Master of Science in Computer Science & Software Engineering

Emily Hsu (GCSDD '17, MSCSSE '20)

Emily Hsu AlumnaWhat inspired you to choose the master’s in computer science & software engineering program at UW Bothell?

At first, I was looking to switch careers and become a software engineer, so I searched online for different options. Since I was working full time, I found that the MSCSSE at UW Bothell had evening classes and students could enroll in the program part-time. This was exactly what I was looking for, so I chose this program. To prepare for the graduate-level classes and get a strong foundation in software design and development, I enrolled in the UW Bothell Graduate Certificate in Software Design & Development before enrolling into the MSCSSE program.

Any big question you asked yourself before enrolling to make sure the program was the right choice for you?

Could I catch up? As a non-CS background student (I studied biochemistry as an undergraduate), I was worried about if I could catch up with the other master’s degree students in the beginning. Luckily, I had a good learning experience in the graduate certificate program. This 9-month program prepared me and gave me the confidence to apply to the master’s degree program.

What would you say makes the program unique?

The program is unique because those with a non-CS background can gain admission to the master’s program once they have developed a strong foundation in computer science through the graduate certificate. For career changers moving into CS like me, I got a chance to explore different CS topics and technologies in the master’s program which ultimately helped me find the area I am particularly interested in. 

What are some highlights from your student experience?

Looking back at the highlight of my student experience, one that comes to mind is the labs. Probably because that is where I spent most of my time doing homework and projects. At times the lab even felt like a second home for me. I spent a lot of time there to code, discuss group projects and have meetings with professors.

Another highlight was traveling to conferences! I got to go to Hawaii to attend an academic conference to present my paper. It was my very first time attending an academic conference and it was such a wonderful experience. I also was awarded a scholarship to attend the Grace Hopper Celebration (GHC) last year. It was a great experience as well—a highlight I will remember for a long time.

What courses did you enjoy the most, and was there an area of research that inspired you?

I enjoyed the CSS 581 Machine Learning and CSS 534 Parallel Programming in Grid and Cloud classes the most. In these two classes, I learned various methods to process and analyze data. I had some data analysis experience in my previous work, but never learned these new methods and technologies to solve problems, so it is very interesting to me. I also enjoyed my capstone project where I worked on a neural network simulator from Professor Stiber’s lab. This project helped me improve not only my software skills, but gain knowledge in neuroscience.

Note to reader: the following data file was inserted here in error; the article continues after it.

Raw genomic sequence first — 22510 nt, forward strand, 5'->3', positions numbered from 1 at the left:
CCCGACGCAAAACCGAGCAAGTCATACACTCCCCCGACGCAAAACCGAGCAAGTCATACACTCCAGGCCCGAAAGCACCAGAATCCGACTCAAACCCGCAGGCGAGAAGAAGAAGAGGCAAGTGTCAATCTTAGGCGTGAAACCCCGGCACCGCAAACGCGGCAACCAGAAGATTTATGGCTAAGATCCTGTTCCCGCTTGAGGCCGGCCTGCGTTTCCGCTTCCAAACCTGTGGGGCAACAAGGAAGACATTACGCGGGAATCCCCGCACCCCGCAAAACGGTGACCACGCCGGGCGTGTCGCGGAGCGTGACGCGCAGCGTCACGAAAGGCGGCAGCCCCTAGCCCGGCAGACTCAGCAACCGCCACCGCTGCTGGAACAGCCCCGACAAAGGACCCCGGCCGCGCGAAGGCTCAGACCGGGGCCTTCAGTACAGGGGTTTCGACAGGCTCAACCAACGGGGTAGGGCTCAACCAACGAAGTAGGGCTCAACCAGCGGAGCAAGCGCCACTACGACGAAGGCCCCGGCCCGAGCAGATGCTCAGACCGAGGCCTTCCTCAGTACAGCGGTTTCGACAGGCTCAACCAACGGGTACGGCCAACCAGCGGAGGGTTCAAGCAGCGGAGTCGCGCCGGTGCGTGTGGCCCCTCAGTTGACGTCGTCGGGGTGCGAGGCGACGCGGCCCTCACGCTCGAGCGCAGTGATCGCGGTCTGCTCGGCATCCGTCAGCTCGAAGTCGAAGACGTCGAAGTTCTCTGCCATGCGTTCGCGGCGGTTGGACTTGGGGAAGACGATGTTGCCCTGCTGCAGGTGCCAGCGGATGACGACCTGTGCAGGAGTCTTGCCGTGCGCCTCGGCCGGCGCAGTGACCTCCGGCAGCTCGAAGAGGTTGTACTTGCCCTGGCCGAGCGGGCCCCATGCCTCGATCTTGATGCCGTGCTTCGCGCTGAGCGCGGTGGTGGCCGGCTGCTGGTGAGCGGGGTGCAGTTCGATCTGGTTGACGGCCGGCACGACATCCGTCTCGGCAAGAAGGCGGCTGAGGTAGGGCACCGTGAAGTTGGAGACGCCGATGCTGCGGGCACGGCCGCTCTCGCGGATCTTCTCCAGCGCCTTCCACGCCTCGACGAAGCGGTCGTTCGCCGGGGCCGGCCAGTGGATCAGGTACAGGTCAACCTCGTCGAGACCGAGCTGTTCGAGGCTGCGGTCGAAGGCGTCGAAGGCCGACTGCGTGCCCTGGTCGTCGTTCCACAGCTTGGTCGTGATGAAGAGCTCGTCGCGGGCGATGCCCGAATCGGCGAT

What were the most challenging and rewarding parts of being a student?

The most challenging part was the capstone project. Since I did not have much research experience in college, the project took me quite a lot of time to complete. From understanding the backgrounds, designing the project, to testing/troubleshooting code, and finally documenting the whole process in a logical way all requires lots of effort.

The most rewarding parts were my classmates and professors at UW Bothell. I learned a lot when we worked on projects together.

Do you have any advice for future students?

I would suggest to begin thinking about what area you would like to focus on your capstone thesis or project as early as possible. In particular, I feel the capstone is more difficult for students who don’t have as much computer science experience like me. But as you take more classes and do more projects, you will have an idea of what area you think is interesting to you. Talking to Professors, understanding their research, and scoping out your project early will save you lots of time later when you actually begin to work on the project.   

Where are you currently working, and what is your job title?

I am currently a software engineer at T-Mobile.

Do you feel the degree prepared and supported your professional career goals? How did this job opportunity come about?

Yes. I think the coursework covered many aspects from the real-world today in software field, which was helpful when I wrote my resume. In particular, the projects I did definitely helped me in conversations during job interviews. I used a lot of class projects as example to demonstrate my understanding and skillsets to the interviewers.

Are there any other thoughts or advice you would like to share?

There are always new areas to research and technologies to learn in the software field. A big takeaway for me from this program is that I have the ability to self-teach myself new things. I think that is one of the most important must-have skills.

Continue on to read Emily’s alumni success story on the Graduate Certificate in Software Design & Development.